Hiring From Within - Ed Young
I believe very strongly that the church rises and falls on leadership. You can talk about preaching, drama, events, and children’s activities all day and night, but nothing will start going and flowing until you have the right people in leadership positions. For a church to reach its full potential, to become what God has in mind, you must have a strong, hardworking, God-ordained staff in place.
I firmly believe that God places most of our staff members in our churches. It’s our mandate to hire these people, to call out their giftedness from the congregation. As Fellowship church grows, we have to add staff positions quite frequently. Of course, choosing the right person for the job is essential. And almost always, we find that right person from within our own membership.
When we realize that a certain job is going to require a staff position, we look at who is already taking care of the task. Is a layperson carrying the full weight of the work on his or her shoulders, along with a full-time job? Is a staff member responsible, while getting plenty of help from volunteers? Chances are there are already people stepping up who are ready to take it on full time.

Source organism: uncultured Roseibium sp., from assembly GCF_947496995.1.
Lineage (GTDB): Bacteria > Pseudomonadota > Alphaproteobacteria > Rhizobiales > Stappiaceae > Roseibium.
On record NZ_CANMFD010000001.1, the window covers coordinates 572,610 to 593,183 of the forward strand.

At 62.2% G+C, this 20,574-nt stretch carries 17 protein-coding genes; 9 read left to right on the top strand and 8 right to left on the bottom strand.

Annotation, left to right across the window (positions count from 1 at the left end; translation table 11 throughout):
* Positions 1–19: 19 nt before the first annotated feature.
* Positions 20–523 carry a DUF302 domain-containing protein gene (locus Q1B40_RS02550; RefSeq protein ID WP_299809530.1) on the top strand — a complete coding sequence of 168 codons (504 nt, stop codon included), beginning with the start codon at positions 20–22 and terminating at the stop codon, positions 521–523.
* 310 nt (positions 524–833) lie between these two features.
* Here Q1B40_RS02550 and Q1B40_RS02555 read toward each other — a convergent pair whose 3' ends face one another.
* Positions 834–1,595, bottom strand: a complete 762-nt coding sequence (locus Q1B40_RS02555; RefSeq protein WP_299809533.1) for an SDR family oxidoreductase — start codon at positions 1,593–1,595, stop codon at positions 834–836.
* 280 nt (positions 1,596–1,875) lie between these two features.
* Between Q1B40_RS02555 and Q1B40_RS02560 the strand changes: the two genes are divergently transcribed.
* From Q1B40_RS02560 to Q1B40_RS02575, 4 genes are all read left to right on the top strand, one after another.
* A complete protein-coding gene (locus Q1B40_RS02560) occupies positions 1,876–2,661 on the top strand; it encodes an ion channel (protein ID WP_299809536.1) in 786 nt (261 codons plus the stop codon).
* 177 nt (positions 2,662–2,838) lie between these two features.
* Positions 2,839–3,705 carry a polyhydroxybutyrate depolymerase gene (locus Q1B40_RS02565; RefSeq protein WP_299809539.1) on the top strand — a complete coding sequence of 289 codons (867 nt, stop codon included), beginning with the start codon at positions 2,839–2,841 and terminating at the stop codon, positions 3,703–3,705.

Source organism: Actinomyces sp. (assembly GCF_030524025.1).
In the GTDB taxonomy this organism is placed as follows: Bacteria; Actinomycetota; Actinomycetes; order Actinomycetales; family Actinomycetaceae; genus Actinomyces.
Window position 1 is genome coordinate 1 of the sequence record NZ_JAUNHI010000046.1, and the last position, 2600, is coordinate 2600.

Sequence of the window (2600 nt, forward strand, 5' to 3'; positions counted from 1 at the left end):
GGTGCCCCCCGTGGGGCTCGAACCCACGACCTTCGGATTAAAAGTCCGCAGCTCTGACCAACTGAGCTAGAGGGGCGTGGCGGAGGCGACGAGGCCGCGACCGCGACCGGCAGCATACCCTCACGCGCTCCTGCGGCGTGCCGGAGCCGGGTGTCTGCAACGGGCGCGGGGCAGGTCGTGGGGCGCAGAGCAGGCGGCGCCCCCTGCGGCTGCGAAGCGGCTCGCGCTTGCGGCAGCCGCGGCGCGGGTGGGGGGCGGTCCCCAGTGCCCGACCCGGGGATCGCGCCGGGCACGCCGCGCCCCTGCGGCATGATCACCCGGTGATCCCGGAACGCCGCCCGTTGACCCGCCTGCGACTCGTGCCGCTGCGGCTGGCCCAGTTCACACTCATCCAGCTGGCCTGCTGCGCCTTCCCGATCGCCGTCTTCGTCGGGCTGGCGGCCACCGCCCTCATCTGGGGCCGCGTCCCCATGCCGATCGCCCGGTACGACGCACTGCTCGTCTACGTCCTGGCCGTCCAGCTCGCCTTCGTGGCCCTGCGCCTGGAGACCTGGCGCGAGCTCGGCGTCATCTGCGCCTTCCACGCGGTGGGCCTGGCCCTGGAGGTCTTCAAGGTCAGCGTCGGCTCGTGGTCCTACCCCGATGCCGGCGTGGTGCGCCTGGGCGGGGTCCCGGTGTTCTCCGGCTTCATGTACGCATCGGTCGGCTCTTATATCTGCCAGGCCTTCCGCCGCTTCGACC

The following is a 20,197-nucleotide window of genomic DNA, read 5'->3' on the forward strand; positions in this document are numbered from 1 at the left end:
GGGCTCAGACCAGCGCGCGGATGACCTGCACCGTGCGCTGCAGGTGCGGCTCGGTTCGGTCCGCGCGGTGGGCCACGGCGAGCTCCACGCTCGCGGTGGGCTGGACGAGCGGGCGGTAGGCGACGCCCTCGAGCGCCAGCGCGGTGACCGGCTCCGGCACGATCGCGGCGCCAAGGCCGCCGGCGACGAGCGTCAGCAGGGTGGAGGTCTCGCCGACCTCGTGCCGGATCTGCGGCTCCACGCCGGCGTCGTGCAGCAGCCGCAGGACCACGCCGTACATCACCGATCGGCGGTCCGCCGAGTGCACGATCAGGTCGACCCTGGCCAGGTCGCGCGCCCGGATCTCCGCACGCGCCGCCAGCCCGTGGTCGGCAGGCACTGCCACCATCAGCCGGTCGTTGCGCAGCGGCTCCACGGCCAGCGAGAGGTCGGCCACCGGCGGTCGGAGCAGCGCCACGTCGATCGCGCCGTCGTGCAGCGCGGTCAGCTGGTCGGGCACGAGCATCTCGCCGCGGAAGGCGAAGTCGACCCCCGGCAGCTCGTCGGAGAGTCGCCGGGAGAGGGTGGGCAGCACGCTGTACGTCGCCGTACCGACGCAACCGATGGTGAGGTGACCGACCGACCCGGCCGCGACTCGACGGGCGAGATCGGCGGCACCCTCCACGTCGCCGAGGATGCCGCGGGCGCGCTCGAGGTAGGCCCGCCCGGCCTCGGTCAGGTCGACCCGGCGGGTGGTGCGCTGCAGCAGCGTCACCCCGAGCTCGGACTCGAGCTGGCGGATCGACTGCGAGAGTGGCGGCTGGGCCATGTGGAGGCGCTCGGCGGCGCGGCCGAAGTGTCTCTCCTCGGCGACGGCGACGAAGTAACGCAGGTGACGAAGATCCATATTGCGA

Why hire members?
We rarely hire people from outside the church because there are so many benefits to hiring people we already know. We know they have given financially and have been active in the church. We know they support the church vision and work well in our unique environment. We’ve observed their talents and gifts and know that they are capable. We know they’re loyal; they’re already emotionally committed to the church, and they’re not planning on going anywhere. Most importantly, we know they have a heart for God. Furthermore, laypeople who are hired from within the church generally aren’t expecting to be offered a job; they know that it’s a God thing from the beginning, and they continue to look to him for inspiration.
Andy Stanley/Ed Young, Can We Do That: 24 Innovative Practices That Will Change the Way You Do Church, (Howard Publishing Co.), 2002. pg. 117